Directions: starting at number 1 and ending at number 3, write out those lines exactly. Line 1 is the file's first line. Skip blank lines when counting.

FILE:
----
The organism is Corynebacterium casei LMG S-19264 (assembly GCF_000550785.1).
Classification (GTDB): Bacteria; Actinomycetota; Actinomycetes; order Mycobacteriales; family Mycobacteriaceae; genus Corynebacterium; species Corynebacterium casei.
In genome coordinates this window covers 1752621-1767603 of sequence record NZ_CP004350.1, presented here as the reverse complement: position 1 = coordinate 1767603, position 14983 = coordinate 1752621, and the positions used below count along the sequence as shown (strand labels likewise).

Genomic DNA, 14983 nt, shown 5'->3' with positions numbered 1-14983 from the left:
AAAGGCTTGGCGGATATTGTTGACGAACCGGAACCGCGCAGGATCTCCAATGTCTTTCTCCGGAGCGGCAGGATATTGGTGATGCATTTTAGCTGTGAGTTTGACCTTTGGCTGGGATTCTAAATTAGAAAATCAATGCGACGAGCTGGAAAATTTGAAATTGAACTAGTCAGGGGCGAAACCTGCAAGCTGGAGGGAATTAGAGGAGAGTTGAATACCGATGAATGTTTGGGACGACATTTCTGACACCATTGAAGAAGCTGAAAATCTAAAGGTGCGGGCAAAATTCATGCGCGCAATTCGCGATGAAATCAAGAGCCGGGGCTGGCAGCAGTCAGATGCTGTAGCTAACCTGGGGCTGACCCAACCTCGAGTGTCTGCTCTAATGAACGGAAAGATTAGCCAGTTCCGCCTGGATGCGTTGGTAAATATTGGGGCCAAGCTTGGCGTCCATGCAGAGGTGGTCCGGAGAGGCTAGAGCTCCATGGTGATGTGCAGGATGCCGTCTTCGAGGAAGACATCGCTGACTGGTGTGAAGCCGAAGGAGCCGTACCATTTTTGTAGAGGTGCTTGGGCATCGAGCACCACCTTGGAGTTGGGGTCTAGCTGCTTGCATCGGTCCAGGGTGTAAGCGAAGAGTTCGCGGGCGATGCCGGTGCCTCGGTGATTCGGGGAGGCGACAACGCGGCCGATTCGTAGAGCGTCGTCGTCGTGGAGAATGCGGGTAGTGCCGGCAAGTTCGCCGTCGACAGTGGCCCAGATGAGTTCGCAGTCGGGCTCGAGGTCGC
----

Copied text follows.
The organism is Corynebacterium casei LMG S-19264 (assembly GCF_000550785.1).
Classification (GTDB): Bacteria; Actinomycetota; Actinomycetes; order Mycobacteriales; family Mycobacteriaceae; genus Corynebacterium; species Corynebacterium casei.
In genome coordinates this window covers 1752621-1767603 of sequence record NZ_CP004350.1, presented here as the reverse complement: position 1 = coordinate 1767603, position 14983 = coordinate 1752621, and the positions used below count along the sequence as shown (strand labels likewise).